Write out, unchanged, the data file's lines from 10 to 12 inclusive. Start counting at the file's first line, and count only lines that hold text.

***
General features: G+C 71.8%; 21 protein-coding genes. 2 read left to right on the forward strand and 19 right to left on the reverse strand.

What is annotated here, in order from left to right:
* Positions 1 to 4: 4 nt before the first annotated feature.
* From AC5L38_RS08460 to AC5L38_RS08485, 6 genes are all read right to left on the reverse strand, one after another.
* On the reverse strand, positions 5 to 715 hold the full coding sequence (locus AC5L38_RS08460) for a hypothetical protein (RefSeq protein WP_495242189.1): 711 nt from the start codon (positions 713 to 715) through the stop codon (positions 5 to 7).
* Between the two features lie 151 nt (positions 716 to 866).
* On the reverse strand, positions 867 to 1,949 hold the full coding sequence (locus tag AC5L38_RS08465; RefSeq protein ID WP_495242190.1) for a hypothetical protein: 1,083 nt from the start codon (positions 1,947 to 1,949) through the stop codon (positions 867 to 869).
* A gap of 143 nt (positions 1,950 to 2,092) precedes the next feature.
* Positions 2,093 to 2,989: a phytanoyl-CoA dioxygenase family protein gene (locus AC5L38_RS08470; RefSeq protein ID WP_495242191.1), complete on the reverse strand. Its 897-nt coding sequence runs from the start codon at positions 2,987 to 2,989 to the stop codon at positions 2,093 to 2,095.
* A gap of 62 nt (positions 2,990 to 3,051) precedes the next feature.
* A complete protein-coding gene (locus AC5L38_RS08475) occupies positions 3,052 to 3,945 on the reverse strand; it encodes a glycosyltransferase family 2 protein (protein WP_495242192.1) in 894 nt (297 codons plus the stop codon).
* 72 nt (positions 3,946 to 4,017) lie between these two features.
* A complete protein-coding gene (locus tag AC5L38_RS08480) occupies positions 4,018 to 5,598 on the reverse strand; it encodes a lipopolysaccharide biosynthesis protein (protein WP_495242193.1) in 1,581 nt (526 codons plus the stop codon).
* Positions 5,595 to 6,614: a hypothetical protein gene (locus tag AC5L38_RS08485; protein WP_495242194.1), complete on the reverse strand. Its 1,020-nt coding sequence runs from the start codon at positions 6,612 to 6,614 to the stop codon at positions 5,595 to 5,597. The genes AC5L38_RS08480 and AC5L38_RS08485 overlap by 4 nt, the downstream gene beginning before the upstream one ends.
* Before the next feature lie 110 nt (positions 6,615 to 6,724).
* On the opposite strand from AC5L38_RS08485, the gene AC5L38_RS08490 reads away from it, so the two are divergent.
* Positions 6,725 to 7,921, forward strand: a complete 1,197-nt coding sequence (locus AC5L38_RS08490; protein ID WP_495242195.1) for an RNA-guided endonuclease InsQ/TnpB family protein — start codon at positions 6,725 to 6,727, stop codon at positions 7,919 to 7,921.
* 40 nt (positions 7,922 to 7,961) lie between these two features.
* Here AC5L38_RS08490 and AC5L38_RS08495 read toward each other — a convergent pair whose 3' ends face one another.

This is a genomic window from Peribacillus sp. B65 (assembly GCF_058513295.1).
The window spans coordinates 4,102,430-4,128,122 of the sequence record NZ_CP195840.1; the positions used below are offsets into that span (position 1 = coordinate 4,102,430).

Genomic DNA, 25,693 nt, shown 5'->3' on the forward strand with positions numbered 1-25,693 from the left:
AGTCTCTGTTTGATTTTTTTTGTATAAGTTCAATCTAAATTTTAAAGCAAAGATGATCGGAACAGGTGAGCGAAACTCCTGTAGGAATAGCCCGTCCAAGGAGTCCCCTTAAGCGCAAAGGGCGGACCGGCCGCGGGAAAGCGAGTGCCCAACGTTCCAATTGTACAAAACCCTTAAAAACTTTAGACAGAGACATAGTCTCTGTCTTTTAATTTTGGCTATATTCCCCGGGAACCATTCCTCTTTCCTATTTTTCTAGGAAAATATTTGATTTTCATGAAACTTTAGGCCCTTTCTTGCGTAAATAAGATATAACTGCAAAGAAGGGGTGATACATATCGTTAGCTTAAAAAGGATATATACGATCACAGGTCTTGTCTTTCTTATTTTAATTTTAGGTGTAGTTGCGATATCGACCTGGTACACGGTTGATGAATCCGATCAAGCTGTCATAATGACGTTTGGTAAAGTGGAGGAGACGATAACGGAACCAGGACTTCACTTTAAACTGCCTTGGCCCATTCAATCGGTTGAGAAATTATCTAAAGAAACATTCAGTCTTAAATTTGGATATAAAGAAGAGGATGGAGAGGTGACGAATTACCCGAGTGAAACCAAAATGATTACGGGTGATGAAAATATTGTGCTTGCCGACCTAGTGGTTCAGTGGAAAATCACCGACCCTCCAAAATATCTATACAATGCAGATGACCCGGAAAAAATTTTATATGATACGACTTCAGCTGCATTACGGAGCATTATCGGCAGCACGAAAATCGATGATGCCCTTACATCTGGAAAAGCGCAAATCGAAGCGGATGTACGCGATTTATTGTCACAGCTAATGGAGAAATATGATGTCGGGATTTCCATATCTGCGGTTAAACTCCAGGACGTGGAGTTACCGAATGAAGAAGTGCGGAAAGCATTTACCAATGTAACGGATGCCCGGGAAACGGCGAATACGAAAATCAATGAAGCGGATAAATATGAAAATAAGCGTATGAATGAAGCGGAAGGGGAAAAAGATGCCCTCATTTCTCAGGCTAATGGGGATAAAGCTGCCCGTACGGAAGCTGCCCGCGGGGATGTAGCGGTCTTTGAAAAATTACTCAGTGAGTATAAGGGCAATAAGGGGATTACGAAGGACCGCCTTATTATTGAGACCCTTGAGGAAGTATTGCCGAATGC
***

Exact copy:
* A gap of 62 nt (positions 2,990 to 3,051) precedes the next feature.
* A complete protein-coding gene (locus AC5L38_RS08475) occupies positions 3,052 to 3,945 on the reverse strand; it encodes a glycosyltransferase family 2 protein (protein WP_495242192.1) in 894 nt (297 codons plus the stop codon).
* 72 nt (positions 3,946 to 4,017) lie between these two features.